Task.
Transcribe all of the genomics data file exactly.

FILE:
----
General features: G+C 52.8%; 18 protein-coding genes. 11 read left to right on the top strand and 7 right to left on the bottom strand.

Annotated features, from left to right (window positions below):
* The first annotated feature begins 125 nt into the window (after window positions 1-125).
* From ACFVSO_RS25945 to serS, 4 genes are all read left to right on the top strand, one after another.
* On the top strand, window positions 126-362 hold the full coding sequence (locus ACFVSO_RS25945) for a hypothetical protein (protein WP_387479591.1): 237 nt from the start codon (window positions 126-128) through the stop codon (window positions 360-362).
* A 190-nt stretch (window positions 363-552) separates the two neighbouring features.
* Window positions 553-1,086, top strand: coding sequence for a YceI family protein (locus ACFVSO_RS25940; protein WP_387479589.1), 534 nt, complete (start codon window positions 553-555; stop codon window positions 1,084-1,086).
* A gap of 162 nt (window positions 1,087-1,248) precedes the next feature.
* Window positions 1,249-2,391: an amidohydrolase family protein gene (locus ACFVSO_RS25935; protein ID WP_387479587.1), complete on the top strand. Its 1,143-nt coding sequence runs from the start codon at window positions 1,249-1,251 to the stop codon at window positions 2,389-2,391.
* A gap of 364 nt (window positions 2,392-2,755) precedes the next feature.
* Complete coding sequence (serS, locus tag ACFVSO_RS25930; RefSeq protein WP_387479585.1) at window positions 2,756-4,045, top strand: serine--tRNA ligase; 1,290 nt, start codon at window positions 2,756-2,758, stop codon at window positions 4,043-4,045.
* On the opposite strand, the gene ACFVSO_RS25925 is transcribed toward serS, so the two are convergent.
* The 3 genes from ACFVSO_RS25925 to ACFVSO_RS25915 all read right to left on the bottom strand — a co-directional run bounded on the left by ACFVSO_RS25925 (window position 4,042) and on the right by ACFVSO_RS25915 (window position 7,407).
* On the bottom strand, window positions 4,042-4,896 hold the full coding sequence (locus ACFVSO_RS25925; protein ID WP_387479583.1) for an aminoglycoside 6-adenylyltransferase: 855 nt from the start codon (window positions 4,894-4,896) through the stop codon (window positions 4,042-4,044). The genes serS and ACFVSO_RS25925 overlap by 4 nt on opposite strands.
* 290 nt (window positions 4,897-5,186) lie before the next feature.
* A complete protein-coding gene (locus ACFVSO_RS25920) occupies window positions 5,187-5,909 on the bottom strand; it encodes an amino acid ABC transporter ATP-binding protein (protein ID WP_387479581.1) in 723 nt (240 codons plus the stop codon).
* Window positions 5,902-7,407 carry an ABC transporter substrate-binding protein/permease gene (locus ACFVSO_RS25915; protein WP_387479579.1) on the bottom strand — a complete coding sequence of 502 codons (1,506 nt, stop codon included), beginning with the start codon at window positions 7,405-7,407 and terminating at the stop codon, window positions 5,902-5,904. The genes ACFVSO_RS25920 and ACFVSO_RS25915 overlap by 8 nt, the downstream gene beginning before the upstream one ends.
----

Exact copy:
General features: G+C 52.8%; 18 protein-coding genes. 11 read left to right on the top strand and 7 right to left on the bottom strand.

Annotated features, from left to right (window positions below):
* The first annotated feature begins 125 nt into the window (after window positions 1-125).
* From ACFVSO_RS25945 to serS, 4 genes are all read left to right on the top strand, one after another.
* On the top strand, window positions 126-362 hold the full coding sequence (locus ACFVSO_RS25945) for a hypothetical protein (protein WP_387479591.1): 237 nt from the start codon (window positions 126-128) through the stop codon (window positions 360-362).
* A 190-nt stretch (window positions 363-552) separates the two neighbouring features.
* Window positions 553-1,086, top strand: coding sequence for a YceI family protein (locus ACFVSO_RS25940; protein WP_387479589.1), 534 nt, complete (start codon window positions 553-555; stop codon window positions 1,084-1,086).
* A gap of 162 nt (window positions 1,087-1,248) precedes the next feature.
* Window positions 1,249-2,391: an amidohydrolase family protein gene (locus ACFVSO_RS25935; protein ID WP_387479587.1), complete on the top strand. Its 1,143-nt coding sequence runs from the start codon at window positions 1,249-1,251 to the stop codon at window positions 2,389-2,391.
* A gap of 364 nt (window positions 2,392-2,755) precedes the next feature.
* Complete coding sequence (serS, locus tag ACFVSO_RS25930; RefSeq protein WP_387479585.1) at window positions 2,756-4,045, top strand: serine--tRNA ligase; 1,290 nt, start codon at window positions 2,756-2,758, stop codon at window positions 4,043-4,045.
* On the opposite strand, the gene ACFVSO_RS25925 is transcribed toward serS, so the two are convergent.
* The 3 genes from ACFVSO_RS25925 to ACFVSO_RS25915 all read right to left on the bottom strand — a co-directional run bounded on the left by ACFVSO_RS25925 (window position 4,042) and on the right by ACFVSO_RS25915 (window position 7,407).
* On the bottom strand, window positions 4,042-4,896 hold the full coding sequence (locus ACFVSO_RS25925; protein ID WP_387479583.1) for an aminoglycoside 6-adenylyltransferase: 855 nt from the start codon (window positions 4,894-4,896) through the stop codon (window positions 4,042-4,044). The genes serS and ACFVSO_RS25925 overlap by 4 nt on opposite strands.
* 290 nt (window positions 4,897-5,186) lie before the next feature.
* A complete protein-coding gene (locus ACFVSO_RS25920) occupies window positions 5,187-5,909 on the bottom strand; it encodes an amino acid ABC transporter ATP-binding protein (protein ID WP_387479581.1) in 723 nt (240 codons plus the stop codon).
* Window positions 5,902-7,407 carry an ABC transporter substrate-binding protein/permease gene (locus ACFVSO_RS25915; protein WP_387479579.1) on the bottom strand — a complete coding sequence of 502 codons (1,506 nt, stop codon included), beginning with the start codon at window positions 7,405-7,407 and terminating at the stop codon, window positions 5,902-5,904. The genes ACFVSO_RS25920 and ACFVSO_RS25915 overlap by 8 nt, the downstream gene beginning before the upstream one ends.